Students who have completed either Introduction to New Religions or Introduction to Religious Studies are automatically admitted to the course.
Students enrolled in the Minor programme Religion in a changing world are automatically entitled to follow the course.
Exchange students who have completed a course on Comparative Religion or a similar course can be admitted on that basis, but should contact the teacher.
Advanced BA students who have not followed any course on religion may be admitted to the course, but must contact the teacher in advance and be expected to be given additional literature before the course starts.
A maximum of 20 students can follow this course.
Fiction, parody, and play are not terms that one usually associates with religion, but as this course demonstrates, these concepts are crucial for understanding broad streams of contemporary, alternative religion. The course falls roughly into two parts. ‘Fiction’ is the key term in the first part. We analyse how fiction, especially fantasy and science fiction, functions to disseminate occult and religious ideas (e.g., about telepathy, Atlantis, Elves, fate, and otherworlds) and how some new religions in turn draw inspiration from fiction. We explore the influence of fiction on alternative religions from Theosophy over Scientology to contemporary paganism, look at explicitly fiction-based religions such as Jediism (based on Star Wars), and consider the extremely bestselling genre of ‘New Age fiction’ (by authors like Paulo Coelho and James Redfield). Central questions in this first part of the course include the following: (1) what is the difference between fiction and non-fiction?; (2) how is the religious use of fiction and the development of fiction-based religion negotiated and justified?; (3) does the use of fiction tell us something in general about the importance of narratives for religious belief? The key terms ‘play’ and ‘parody’ are central in the second part of the course. We compare the playful character of contemporary paganism with the semi-religious character of Star Trek fandom, and look at a number of more or less parodic movements, including Discordianism, the Church of the Latter-Day Dude, and the Church of the Flying Spaghetti Monster. Key questions in this part are: (4) what is the difference between ritual and play? (we draw on play theory and semiotics to answer this question); (5) has religion originally developed out of a human capacity of play?; and (6) do we see this process repeat itself when contemporary religions grow out of play, fiction-reading, and fandom? Underlying the entire course are the fundamental questions (7) how are religious traditions constituted and maintained? and (8) what is the dimensions and dynamics of religious believing?
After successfully completing this course students have:
Acquired a factual knowledge of a number of new religious movements.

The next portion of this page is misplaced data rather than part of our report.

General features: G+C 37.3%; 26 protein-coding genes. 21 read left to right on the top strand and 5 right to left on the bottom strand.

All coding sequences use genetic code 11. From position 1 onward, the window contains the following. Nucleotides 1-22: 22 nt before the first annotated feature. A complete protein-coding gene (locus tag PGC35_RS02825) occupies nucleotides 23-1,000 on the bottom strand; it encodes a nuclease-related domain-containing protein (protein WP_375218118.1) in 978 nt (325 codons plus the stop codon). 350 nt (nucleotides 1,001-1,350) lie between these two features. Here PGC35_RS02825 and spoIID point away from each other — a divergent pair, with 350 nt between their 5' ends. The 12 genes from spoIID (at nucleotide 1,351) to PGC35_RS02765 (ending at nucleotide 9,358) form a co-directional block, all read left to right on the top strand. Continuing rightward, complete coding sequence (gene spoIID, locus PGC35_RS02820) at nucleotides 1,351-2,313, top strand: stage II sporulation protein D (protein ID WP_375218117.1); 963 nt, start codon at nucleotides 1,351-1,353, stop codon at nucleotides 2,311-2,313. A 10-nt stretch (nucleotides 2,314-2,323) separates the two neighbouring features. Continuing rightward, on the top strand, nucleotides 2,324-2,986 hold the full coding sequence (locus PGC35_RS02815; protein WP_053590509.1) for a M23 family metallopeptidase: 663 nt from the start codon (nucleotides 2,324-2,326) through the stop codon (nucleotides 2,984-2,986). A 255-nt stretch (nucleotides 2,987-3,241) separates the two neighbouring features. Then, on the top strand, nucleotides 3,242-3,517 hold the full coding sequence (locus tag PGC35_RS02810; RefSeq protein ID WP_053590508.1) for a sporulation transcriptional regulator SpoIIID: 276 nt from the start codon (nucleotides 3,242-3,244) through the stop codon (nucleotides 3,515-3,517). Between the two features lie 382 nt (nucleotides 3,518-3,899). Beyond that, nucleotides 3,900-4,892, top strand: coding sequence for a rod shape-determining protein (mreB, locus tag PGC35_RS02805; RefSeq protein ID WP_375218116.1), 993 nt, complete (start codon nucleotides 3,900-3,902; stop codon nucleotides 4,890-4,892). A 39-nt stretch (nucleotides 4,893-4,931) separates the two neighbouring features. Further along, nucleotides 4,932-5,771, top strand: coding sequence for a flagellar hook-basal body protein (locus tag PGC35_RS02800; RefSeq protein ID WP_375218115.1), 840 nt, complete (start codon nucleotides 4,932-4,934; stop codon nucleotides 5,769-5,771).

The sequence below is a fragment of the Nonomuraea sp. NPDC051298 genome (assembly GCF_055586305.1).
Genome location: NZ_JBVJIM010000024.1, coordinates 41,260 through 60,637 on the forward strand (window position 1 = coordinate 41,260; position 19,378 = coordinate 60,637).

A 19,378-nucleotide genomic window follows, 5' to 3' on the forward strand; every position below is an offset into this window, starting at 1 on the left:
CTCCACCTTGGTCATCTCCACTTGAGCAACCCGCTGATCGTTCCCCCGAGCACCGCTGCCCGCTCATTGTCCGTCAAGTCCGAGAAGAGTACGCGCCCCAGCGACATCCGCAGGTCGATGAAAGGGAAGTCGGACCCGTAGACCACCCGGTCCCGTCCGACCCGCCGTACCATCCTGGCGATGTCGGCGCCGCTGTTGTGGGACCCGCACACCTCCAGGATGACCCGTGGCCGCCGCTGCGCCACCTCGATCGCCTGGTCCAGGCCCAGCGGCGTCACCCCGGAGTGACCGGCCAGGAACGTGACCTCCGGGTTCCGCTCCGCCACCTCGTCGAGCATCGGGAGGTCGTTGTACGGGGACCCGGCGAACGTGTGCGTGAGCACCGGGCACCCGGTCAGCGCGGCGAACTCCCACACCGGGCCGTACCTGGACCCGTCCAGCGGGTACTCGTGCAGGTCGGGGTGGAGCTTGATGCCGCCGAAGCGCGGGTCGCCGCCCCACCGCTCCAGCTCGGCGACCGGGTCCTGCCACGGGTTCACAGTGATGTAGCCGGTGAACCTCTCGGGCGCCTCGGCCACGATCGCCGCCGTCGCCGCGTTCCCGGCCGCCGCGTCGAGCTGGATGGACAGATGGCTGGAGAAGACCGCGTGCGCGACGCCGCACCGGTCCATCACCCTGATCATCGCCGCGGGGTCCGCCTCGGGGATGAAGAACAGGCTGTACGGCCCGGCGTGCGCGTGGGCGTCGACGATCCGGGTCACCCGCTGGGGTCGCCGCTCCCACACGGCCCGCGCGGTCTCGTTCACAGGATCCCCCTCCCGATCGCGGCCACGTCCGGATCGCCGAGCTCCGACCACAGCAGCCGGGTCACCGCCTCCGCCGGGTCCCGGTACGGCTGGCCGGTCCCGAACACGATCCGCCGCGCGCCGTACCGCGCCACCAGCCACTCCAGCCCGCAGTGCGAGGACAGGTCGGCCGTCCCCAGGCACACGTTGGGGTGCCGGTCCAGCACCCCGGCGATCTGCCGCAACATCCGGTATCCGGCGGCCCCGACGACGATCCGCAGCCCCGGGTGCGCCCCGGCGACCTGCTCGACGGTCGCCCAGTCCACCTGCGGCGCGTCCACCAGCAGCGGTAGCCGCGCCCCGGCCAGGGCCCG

Acquired a theoretical knowledge about the categories fiction, parody, and play, particularly in relation to religion.
Matured their level of theoretical reflection on core categories in comparative religion, such as religion and belief.
Improved their skills at oral presentation and discussion in English.
Improved their skills at information search, formulation of research questions, and reflection on the research process, as preparation for writing their BA thesis.
Mode of instruction
Total course load: 5 × 28 = 140 hours
Time spent attending sessions:12 × 2 = 24 hours.
Time spent preparing oral presentation = 12 hours.
Time spent preparing feedback for peers = 6 hours.
Time spent studying compulsory literature: c. 402 pages / 7 p/h = 56 hours.
Time spent writing individual paper, including collecting and reading additional literature: 42 hours.
The final mark will be determined as a weighted average of three marks:
A. Oral presentation (individual or in pairs, depending on the number of enrolled students). Counts 30 %.
B. Active participation and contribution to class discussions and peer-feedback. Counts 10 %.
C. Individual paper. Max 3000 words. Counts 60 %.
To pass the course, students must score at least a sufficient mark (6,0) on all sub-tests.
The course makes use of Blackboard All communication will take place via Blackboard, additional information about the course will be available via Blackboard, and assignments must be handed in via Blackboard.
No text book will be used for the course. Master copies of articles and book chapters for the course will be made available for students to copy individually. More information about the readings follows on Blackboard in January 2015.
Registration through uSis. Not registered, means no permission to attend this course. See also the ‘Registrationprocedures for classes and examinations’ for registration deadlines and more information on how to register
Registration Studeren à la carte and Contractonderwijs
The course is taught in English. Since peer feedback on a draft version of the individual paper is an integrated part of the course, the end-term exam must be written in English. It cannot be written in Dutch.